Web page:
Aug 22, 2018
Jan 13, 2022
First, some context
I’m currently the sole product designer at Thriva. We’re an early stage health-tech startup. Our vision is to be the world’s first personalised healthcare service. At Thriva we strongly believe in customer-centred design — that means speaking to customers early and often. So much so, that customer insight is one of our four core business functions.
Part of my role has involved defining and developing our user testing process. For the past year or so we’ve been running user testing sessions with our customers. The greater understanding we have of our client’s motivations, needs, and frustrations — the more useful products we can build. I’ve learnt a lot by being hands-on through this process.
Hopefully, these tips can be of use to people in a similar situation. Or perhaps you’ve run some sessions before, but don’t feel you’re getting the most from them. For the purpose of this post, I’m going to focus on in-person sessions as I’ve found they work the best for Thriva. But, I realise this isn’t always possible — so some of these points can also be applied to video chat or phone sessions.
Keep it personal, keep it 1 on 1
I think this is a really important point to start off with. A huge part of running a successful user testing session is understanding how you can get the most valuable insight from your participant, in the most efficient way.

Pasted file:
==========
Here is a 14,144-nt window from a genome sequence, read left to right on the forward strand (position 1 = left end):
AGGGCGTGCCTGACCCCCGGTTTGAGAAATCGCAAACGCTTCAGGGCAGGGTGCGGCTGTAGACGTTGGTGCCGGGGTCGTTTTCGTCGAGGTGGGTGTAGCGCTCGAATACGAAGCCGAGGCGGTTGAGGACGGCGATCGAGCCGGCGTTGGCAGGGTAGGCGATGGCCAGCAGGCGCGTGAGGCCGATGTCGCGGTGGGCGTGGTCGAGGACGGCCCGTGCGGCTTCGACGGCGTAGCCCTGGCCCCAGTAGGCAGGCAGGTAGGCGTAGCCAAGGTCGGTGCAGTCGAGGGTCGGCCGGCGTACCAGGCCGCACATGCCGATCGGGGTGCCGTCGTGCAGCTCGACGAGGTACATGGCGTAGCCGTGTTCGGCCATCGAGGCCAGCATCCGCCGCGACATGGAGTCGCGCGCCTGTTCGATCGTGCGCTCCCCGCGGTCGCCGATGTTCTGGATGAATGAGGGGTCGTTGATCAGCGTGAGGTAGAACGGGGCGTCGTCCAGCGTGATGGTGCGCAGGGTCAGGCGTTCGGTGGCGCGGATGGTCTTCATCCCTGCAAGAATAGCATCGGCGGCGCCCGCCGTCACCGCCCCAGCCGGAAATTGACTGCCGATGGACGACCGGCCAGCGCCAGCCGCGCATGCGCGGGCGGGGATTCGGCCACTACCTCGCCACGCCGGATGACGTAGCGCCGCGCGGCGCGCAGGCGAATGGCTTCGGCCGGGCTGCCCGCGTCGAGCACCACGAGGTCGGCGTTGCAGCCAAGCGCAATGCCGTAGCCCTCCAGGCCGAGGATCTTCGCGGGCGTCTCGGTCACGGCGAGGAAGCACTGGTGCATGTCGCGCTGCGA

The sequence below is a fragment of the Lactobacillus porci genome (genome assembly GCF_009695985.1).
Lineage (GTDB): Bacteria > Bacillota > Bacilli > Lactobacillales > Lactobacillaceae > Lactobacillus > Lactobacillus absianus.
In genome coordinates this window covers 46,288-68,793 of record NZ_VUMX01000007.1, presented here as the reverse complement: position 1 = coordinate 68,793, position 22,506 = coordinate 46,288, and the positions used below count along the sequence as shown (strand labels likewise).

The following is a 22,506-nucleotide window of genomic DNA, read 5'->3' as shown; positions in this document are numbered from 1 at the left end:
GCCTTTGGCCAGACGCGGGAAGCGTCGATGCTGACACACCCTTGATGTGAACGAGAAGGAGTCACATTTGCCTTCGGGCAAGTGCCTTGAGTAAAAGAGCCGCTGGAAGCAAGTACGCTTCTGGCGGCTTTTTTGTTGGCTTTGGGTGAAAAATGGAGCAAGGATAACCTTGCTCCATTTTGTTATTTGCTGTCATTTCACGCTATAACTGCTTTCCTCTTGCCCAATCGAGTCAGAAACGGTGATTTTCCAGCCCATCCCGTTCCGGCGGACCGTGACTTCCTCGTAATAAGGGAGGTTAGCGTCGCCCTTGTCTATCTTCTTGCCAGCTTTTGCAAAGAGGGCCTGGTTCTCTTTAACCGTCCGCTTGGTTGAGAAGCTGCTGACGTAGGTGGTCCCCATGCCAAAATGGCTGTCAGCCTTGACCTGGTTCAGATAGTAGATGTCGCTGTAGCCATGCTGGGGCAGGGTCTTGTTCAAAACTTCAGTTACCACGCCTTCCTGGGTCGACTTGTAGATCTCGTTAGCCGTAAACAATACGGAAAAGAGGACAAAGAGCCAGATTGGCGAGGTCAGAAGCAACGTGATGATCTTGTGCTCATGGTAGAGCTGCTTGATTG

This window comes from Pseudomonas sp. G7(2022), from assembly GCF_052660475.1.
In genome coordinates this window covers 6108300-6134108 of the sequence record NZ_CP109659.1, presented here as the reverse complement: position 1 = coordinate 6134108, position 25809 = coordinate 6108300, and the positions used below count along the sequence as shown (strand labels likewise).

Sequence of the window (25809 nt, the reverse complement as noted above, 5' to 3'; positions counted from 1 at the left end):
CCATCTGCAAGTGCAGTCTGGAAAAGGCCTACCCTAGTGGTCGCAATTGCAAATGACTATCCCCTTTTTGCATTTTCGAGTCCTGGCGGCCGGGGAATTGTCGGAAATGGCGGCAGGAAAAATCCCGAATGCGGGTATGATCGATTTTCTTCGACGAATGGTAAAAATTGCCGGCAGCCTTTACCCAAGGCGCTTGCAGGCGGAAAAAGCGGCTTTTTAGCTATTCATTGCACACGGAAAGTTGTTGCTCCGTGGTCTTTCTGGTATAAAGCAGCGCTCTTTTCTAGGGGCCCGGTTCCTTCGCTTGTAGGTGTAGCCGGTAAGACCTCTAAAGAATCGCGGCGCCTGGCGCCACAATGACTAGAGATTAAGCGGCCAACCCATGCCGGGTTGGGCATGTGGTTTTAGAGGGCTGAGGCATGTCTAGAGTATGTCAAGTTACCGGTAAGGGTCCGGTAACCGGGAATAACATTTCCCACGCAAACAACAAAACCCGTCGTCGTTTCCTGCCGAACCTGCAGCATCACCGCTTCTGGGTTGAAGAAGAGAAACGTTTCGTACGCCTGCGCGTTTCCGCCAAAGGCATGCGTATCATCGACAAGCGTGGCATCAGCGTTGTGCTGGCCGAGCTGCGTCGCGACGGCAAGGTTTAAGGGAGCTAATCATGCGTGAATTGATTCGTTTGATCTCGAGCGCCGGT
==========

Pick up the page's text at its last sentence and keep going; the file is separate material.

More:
The session should not feel like an interview — it should feel like an informal chat.
Ensuring the person you are testing with feels comfortable is one of the quickest ways to achieve this. Turning up at the office of a company you know relatively little about is a daunting experience for many (myself included). Working out how you can remove external anxieties for the participant is a really valuable exercise.
Only have 2 people in the room at any point. One person to lead the session and one person is your testing participant. Each additional person in the room can dramatically increase anxiety or discomfort. Instead of an extra person in the room to take notes, try video calling a colleague so they can take notes from outside the room.
The session should not feel like an interview — it should feel like an informal chat. Always remember that the participant is helping you out and be mindful of that. Valuable insight comes from genuine, natural, and unforced conversations.
Preparation is (really) key
This should be a given — but make sure you are well prepared to run the session. Book a meeting room — a quiet, private space for the session makes a big difference.
Give yourself time beforehand to make sure the room is set up. You should be familiar with the script you will be talking through. Make sure the technology has been tested and is working as expected — there’s nothing worse than finding the session didn’t record or your colleague was unable to hear to make notes.
Also, bare-in-mind that your participant may turn up for the session early. I like to make sure I am ready for the session at least 15 minutes before you are due to start.